From there, the moments of transformation kept coming for Herrera-Endinjok. In fall 2015, Dr. Dianne Harrison, president of CSUN, sent an email to students asking them to “commit to action” by creating a proposal for the Clinton Global Initiative University (CGI U), a conference that brings together students, university staff, experts and celebrities “to discuss and develop innovative solutions to pressing global challenges.”

Eager to participate, Herrera-Endinjok approached her BUILD PODER mentor, Dr. Annette Besnilian, executive director of the Marilyn Magaram Center (MMC) for Food Science, Nutrition and Dietetics and director of the CSUN dietetic internship program, for advice.

The budding nutritionist wanted to turn her passion for connecting community gardens and health into a successful proposal. “[Dr. Besnilian] is amazing and so supportive. She really helped me get past my insecurities about applying,” recalls Herrera-Endinjok. “I was worried people would hear ‘community garden’ and think my idea wasn’t new enough.”

Impacting a California Commu​nity, One Radish at a Time

It was in working on her proposal with Dr. Besnilian and the MMC that Herrera-Endinjok found local inspiration: a collaboration between CSUN’s Institute of Community Health and Wellbeing and the Center.

Specifically, the master gardener wanted to work in Canoga Park, less than six miles from campus, thanks to the suggestion of her mentor, who steered her toward the Institute’s new community-based Neighborhood Partners in Action (NPA) initiative in the town.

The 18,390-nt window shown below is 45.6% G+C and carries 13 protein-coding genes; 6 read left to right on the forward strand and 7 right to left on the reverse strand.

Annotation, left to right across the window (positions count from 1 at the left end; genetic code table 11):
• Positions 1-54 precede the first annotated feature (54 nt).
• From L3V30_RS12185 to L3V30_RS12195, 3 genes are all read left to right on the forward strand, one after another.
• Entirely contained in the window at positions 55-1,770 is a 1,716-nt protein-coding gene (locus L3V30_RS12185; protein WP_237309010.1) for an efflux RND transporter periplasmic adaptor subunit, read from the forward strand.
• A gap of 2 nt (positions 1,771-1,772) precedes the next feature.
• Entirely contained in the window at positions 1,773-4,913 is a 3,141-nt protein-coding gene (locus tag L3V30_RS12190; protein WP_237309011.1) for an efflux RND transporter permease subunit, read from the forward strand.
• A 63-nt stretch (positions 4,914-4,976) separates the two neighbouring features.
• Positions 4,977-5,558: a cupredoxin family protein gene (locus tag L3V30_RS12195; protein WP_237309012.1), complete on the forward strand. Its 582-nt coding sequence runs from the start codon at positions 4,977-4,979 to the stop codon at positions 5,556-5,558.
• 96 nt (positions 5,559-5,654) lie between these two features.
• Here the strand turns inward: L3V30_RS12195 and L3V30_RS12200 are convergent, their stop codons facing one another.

“Canoga Park is an area that’s often forgotten,” explains Herrera-Endinjok, noting that areas of the town have struggled with poverty and include disadvantaged residents. “The Institute wants to create a clear and supportive relationship between the city and the university. Our graduates and researchers help the community address its needs, and the community offers opportunities for CSUN students to gain valuable experience.”

Using the model from the Marilyn Magaram Center—where Herrera-Endinjok is also a research assistant—and CSUN’s Garden Enhanced Nutrition Education (GENE) program, she developed her own program for the CGI U competition, calling it “Let’s Grow Healthy.”​

In it, she proposed working with Canoga Park schools and students to build five new gardens in the area. In the process, students would learn critical life skills, namely responsibility (how to plant and care for a garden) and nutrition (connecting the food grown by the kids with the impact on their bodies, and comparing that with the effects of fast food).

“This is vital in these communities,” Herrera-Endinjok stresses. “It’s the greatest reward when the kids get their hands dirty in the garden, grow their own food. Their emotional attachment to the process gives them the confidence to try new things—like eating a radish, something they would never have considered. But after they’ve invested in it and grown it, they feel connected to that radish in a way that opens their horizons to new things throughout their life.”

Ultimately, Herrera-Endinjok also submitted her CGI U proposal to the Resolution Project’s Social Venture Challenge and won $5,000 in funding and a fellowship, giving her mentoring for a lifetime and support for future projects beyond the Canoga Park program.

Ever focused on building community, Herrera-Endinjok has since created a MMC student internship program for her fellow CSUN students. 

“One of the best ways to learn is to share,” she says. “I have a mission now, but I’m not doing these projects for me. It’s bigger than that. I’m doing them for my family and my community. I want this to be something the community takes on, that becomes a movement and creates major policy changes—like every [L.A. Unified School District] school having a garden.”

She pauses, then smiles. “I know it can happen.”

Frida in a garden Frida in the lab Frida in front of Sequoia Hall Frida holding vegetables Frida in the lab Frida in a gardenFrida tending a plant Frida in the lab Frida holding vegetables